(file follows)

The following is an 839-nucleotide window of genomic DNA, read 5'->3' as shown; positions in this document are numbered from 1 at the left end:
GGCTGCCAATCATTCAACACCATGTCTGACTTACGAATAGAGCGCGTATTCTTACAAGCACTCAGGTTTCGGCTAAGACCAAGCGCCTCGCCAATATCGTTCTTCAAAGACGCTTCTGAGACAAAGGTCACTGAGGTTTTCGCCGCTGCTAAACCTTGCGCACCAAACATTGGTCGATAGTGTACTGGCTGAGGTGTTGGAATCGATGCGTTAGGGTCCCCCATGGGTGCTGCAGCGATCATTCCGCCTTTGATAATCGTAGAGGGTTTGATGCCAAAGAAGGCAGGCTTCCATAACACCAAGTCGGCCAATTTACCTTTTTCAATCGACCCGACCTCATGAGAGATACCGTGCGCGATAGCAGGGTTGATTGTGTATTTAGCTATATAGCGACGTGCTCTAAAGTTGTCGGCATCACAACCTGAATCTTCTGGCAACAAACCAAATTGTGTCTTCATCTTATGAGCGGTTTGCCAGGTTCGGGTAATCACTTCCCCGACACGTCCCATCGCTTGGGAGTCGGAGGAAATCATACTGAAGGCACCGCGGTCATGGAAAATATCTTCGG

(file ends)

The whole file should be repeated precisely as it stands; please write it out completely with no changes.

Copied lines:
The following is an 839-nucleotide window of genomic DNA, read 5'->3' as shown; positions in this document are numbered from 1 at the left end:
GGCTGCCAATCATTCAACACCATGTCTGACTTACGAATAGAGCGCGTATTCTTACAAGCACTCAGGTTTCGGCTAAGACCAAGCGCCTCGCCAATATCGTTCTTCAAAGACGCTTCTGAGACAAAGGTCACTGAGGTTTTCGCCGCTGCTAAACCTTGCGCACCAAACATTGGTCGATAGTGTACTGGCTGAGGTGTTGGAATCGATGCGTTAGGGTCCCCCATGGGTGCTGCAGCGATCATTCCGCCTTTGATAATCGTAGAGGGTTTGATGCCAAAGAAGGCAGGCTTCCATAACACCAAGTCGGCCAATTTACCTTTTTCAATCGACCCGACCTCATGAGAGATACCGTGCGCGATAGCAGGGTTGATTGTGTATTTAGCTATATAGCGACGTGCTCTAAAGTTGTCGGCATCACAACCTGAATCTTCTGGCAACAAACCAAATTGTGTCTTCATCTTATGAGCGGTTTGCCAGGTTCGGGTAATCACTTCCCCGACACGTCCCATCGCTTGGGAGTCGGAGGAAATCATACTGAAGGCACCGCGGTCATGGAAAATATCTTCGG